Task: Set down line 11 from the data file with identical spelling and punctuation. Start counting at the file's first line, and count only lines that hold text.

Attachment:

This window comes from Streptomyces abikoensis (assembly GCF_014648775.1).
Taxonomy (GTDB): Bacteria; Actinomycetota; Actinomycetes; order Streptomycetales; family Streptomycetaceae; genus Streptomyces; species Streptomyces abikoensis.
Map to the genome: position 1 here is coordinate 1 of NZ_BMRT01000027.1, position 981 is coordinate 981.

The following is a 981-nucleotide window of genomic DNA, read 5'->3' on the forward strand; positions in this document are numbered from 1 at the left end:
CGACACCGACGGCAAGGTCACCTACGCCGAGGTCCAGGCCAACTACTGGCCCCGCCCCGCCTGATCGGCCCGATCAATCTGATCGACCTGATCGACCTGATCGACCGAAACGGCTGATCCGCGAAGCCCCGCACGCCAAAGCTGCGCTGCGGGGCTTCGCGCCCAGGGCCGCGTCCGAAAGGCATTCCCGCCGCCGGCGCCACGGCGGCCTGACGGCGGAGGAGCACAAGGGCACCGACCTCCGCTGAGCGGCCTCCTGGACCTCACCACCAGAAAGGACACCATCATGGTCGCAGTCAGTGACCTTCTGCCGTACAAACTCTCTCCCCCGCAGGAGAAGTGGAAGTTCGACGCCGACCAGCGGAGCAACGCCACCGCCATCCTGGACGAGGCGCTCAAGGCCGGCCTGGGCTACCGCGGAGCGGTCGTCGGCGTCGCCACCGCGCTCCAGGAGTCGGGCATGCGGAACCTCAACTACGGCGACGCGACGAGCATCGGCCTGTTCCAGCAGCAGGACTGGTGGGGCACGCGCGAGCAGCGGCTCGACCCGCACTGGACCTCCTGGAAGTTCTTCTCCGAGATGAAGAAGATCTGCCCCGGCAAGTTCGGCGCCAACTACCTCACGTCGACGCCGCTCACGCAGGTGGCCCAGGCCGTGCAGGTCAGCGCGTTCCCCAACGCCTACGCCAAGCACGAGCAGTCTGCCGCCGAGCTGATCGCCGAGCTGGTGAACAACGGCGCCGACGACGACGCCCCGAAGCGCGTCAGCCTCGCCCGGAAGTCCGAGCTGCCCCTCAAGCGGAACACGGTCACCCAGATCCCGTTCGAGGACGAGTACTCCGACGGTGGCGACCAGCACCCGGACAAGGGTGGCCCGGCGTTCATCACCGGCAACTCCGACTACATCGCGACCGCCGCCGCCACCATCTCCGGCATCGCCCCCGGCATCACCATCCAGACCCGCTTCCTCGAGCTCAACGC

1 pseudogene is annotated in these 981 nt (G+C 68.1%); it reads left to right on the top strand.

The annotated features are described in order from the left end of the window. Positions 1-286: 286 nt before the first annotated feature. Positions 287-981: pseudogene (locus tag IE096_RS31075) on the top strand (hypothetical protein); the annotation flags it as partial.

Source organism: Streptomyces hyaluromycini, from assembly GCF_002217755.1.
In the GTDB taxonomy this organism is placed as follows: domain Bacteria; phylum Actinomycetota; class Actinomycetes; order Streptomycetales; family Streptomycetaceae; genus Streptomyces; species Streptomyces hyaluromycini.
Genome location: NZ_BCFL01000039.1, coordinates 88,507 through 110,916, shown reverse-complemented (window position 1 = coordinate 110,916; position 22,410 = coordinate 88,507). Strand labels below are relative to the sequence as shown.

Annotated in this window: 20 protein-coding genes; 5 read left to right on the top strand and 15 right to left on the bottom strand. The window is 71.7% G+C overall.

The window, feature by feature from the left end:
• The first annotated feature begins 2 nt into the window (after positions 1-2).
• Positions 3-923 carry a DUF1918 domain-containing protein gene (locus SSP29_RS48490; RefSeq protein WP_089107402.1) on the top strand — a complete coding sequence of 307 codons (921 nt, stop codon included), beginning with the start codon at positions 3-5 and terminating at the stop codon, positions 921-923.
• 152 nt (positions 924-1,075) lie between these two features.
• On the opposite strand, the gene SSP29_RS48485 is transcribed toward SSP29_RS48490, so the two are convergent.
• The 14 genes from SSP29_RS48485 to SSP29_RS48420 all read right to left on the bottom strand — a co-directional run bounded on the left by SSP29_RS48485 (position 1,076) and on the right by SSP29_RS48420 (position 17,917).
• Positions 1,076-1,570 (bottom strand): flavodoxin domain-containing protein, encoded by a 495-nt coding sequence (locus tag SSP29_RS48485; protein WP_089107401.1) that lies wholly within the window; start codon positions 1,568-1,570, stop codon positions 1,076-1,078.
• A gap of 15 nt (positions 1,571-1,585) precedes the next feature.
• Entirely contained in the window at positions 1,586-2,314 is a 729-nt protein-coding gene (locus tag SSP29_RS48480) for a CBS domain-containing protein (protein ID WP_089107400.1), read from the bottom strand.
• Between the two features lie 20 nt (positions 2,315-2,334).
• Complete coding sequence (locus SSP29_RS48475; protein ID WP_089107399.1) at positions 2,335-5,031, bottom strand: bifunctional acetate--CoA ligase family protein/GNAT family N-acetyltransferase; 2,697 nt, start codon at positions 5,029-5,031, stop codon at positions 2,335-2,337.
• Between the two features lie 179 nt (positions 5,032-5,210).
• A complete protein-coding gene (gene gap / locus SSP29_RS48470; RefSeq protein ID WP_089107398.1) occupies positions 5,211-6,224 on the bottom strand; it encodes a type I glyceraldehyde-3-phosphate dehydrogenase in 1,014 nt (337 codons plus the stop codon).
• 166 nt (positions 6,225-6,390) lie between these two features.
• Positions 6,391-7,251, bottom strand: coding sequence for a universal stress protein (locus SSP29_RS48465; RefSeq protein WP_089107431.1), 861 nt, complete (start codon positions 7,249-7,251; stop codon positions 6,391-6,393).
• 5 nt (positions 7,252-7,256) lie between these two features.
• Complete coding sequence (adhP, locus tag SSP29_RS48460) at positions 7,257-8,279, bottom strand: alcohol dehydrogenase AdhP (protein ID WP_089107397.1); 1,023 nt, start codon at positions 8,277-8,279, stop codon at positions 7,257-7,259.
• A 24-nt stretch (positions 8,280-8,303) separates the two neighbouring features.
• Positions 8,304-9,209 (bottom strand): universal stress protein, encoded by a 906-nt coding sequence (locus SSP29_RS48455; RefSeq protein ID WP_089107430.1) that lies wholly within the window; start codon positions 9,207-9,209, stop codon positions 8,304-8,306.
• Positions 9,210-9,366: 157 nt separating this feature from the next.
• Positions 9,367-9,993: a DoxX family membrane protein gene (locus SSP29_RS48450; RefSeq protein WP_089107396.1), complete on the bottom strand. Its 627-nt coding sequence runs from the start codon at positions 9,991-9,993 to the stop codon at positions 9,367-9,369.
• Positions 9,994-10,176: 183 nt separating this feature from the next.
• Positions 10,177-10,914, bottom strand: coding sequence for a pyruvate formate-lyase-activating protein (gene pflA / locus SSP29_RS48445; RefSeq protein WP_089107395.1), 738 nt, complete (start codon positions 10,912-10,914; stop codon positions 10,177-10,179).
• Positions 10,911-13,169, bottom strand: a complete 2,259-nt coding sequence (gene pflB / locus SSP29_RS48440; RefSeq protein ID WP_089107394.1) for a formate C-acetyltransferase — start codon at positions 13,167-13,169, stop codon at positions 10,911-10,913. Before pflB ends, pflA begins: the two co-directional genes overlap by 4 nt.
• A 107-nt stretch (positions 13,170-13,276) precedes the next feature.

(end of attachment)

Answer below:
Annotated in this window: 20 protein-coding genes; 5 read left to right on the top strand and 15 right to left on the bottom strand. The window is 71.7% G+C overall.